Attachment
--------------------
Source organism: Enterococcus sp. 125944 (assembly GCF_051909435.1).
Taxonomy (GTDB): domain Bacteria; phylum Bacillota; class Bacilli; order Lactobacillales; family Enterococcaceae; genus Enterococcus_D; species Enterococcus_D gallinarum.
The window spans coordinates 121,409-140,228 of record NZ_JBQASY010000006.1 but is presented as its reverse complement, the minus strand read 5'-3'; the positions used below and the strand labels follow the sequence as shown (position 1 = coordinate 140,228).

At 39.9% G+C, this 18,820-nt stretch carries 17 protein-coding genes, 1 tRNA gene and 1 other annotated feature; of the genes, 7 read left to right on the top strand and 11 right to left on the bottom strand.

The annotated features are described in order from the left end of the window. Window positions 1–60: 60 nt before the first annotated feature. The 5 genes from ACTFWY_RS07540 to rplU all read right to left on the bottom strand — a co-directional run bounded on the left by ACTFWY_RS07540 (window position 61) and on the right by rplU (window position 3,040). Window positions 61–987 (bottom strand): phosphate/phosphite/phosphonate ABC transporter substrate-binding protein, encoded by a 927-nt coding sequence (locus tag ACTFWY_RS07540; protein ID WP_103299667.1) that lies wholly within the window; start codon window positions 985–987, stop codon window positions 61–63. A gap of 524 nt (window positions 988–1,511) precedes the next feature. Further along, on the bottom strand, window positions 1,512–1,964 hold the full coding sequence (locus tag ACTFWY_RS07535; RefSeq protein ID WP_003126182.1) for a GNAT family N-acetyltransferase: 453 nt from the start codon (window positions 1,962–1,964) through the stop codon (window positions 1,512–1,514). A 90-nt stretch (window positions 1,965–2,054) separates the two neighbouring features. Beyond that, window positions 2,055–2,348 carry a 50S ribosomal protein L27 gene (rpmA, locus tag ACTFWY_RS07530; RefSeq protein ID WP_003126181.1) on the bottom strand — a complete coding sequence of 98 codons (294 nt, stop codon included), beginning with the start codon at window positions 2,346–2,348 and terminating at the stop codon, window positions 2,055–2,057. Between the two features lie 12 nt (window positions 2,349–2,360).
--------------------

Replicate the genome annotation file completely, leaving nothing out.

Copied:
Source organism: Enterococcus sp. 125944 (assembly GCF_051909435.1).
Taxonomy (GTDB): domain Bacteria; phylum Bacillota; class Bacilli; order Lactobacillales; family Enterococcaceae; genus Enterococcus_D; species Enterococcus_D gallinarum.
The window spans coordinates 121,409-140,228 of record NZ_JBQASY010000006.1 but is presented as its reverse complement, the minus strand read 5'-3'; the positions used below and the strand labels follow the sequence as shown (position 1 = coordinate 140,228).

At 39.9% G+C, this 18,820-nt stretch carries 17 protein-coding genes, 1 tRNA gene and 1 other annotated feature; of the genes, 7 read left to right on the top strand and 11 right to left on the bottom strand.

The annotated features are described in order from the left end of the window. Window positions 1–60: 60 nt before the first annotated feature. The 5 genes from ACTFWY_RS07540 to rplU all read right to left on the bottom strand — a co-directional run bounded on the left by ACTFWY_RS07540 (window position 61) and on the right by rplU (window position 3,040). Window positions 61–987 (bottom strand): phosphate/phosphite/phosphonate ABC transporter substrate-binding protein, encoded by a 927-nt coding sequence (locus tag ACTFWY_RS07540; protein ID WP_103299667.1) that lies wholly within the window; start codon window positions 985–987, stop codon window positions 61–63. A gap of 524 nt (window positions 988–1,511) precedes the next feature. Further along, on the bottom strand, window positions 1,512–1,964 hold the full coding sequence (locus tag ACTFWY_RS07535; RefSeq protein ID WP_003126182.1) for a GNAT family N-acetyltransferase: 453 nt from the start codon (window positions 1,962–1,964) through the stop codon (window positions 1,512–1,514). A 90-nt stretch (window positions 1,965–2,054) separates the two neighbouring features. Beyond that, window positions 2,055–2,348 carry a 50S ribosomal protein L27 gene (rpmA, locus tag ACTFWY_RS07530; RefSeq protein ID WP_003126181.1) on the bottom strand — a complete coding sequence of 98 codons (294 nt, stop codon included), beginning with the start codon at window positions 2,346–2,348 and terminating at the stop codon, window positions 2,055–2,057. Between the two features lie 12 nt (window positions 2,349–2,360).